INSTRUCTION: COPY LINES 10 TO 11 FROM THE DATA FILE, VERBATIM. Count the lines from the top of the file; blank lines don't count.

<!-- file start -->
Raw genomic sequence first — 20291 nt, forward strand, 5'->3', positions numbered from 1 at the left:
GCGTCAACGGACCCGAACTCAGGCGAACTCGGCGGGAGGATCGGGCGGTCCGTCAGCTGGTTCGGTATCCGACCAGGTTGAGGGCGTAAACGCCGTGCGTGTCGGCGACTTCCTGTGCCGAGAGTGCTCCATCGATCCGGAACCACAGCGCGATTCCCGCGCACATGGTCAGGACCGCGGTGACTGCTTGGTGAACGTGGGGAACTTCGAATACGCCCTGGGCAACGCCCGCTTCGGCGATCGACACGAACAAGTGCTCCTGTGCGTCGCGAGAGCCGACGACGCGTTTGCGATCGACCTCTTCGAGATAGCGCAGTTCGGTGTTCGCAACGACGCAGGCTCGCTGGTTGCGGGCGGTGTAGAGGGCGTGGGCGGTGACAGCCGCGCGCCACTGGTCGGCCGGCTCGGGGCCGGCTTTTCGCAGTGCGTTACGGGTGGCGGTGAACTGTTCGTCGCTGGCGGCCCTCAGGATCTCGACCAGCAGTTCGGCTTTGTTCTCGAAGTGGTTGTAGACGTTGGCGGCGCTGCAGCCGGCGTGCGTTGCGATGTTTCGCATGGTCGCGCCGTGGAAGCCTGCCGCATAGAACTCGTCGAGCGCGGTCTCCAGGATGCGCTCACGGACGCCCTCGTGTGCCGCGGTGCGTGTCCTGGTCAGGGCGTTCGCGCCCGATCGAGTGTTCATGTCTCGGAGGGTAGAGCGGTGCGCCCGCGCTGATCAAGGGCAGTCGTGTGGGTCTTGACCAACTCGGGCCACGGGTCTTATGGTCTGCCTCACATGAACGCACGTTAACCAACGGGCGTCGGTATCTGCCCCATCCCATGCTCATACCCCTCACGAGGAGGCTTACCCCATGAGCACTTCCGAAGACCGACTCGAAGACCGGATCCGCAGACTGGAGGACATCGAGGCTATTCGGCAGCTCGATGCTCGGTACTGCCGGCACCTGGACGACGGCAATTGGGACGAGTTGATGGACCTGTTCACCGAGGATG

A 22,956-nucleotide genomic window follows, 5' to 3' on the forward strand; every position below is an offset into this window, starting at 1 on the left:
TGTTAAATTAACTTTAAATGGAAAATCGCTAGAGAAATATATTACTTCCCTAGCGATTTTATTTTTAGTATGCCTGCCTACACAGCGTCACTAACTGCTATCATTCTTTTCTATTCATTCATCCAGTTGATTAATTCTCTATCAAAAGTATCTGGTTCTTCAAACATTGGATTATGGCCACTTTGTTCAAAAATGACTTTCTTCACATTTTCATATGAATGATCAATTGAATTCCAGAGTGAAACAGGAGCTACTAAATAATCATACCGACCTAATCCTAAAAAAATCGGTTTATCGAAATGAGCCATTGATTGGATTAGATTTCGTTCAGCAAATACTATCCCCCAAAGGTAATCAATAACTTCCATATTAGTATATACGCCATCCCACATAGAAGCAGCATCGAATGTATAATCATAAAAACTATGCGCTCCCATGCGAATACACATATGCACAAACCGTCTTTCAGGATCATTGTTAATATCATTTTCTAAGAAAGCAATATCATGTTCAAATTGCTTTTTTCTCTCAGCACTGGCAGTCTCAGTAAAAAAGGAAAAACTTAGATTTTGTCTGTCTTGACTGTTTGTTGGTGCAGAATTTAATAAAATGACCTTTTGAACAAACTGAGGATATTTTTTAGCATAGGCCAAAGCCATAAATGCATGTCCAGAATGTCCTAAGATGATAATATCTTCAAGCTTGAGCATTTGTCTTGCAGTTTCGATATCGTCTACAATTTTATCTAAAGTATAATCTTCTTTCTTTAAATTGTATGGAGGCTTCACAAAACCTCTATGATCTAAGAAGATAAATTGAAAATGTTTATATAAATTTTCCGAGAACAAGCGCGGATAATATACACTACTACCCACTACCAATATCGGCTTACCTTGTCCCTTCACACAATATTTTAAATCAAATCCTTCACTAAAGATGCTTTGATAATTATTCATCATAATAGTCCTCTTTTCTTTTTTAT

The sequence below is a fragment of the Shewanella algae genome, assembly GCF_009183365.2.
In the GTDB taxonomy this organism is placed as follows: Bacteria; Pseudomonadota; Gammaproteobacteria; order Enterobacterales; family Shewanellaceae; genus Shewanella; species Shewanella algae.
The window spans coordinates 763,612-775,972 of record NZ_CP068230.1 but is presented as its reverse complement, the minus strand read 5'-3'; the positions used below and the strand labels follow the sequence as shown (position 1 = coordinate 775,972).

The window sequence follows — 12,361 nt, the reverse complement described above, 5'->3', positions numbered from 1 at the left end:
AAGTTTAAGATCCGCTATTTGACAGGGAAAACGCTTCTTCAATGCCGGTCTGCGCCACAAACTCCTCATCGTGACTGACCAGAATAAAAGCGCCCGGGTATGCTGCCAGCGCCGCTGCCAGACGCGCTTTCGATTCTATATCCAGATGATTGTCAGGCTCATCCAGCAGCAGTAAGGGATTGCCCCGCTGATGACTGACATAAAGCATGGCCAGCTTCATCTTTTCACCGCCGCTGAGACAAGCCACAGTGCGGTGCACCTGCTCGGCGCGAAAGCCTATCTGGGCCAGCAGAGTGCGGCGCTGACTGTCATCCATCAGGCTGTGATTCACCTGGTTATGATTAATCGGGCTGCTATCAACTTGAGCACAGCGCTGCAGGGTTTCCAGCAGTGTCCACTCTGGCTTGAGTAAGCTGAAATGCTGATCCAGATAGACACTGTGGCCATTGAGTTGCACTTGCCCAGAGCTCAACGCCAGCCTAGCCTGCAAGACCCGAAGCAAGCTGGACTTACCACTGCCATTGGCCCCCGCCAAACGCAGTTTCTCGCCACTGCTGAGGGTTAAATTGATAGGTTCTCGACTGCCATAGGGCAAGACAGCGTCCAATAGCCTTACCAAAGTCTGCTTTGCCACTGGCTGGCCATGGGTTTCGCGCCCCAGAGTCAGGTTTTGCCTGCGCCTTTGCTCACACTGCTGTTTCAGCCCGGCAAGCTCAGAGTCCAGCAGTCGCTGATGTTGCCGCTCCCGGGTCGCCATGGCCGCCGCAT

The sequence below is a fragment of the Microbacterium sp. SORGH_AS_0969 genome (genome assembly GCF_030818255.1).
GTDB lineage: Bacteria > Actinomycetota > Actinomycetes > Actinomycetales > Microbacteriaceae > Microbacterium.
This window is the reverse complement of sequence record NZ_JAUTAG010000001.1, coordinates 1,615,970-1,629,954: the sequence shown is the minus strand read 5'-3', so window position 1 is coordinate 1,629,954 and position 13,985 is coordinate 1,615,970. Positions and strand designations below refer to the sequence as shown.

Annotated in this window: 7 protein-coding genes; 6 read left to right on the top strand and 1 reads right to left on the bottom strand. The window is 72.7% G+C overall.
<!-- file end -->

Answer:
The sequence below is a fragment of the Microbacterium sp. SORGH_AS_0969 genome (genome assembly GCF_030818255.1).
GTDB lineage: Bacteria > Actinomycetota > Actinomycetes > Actinomycetales > Microbacteriaceae > Microbacterium.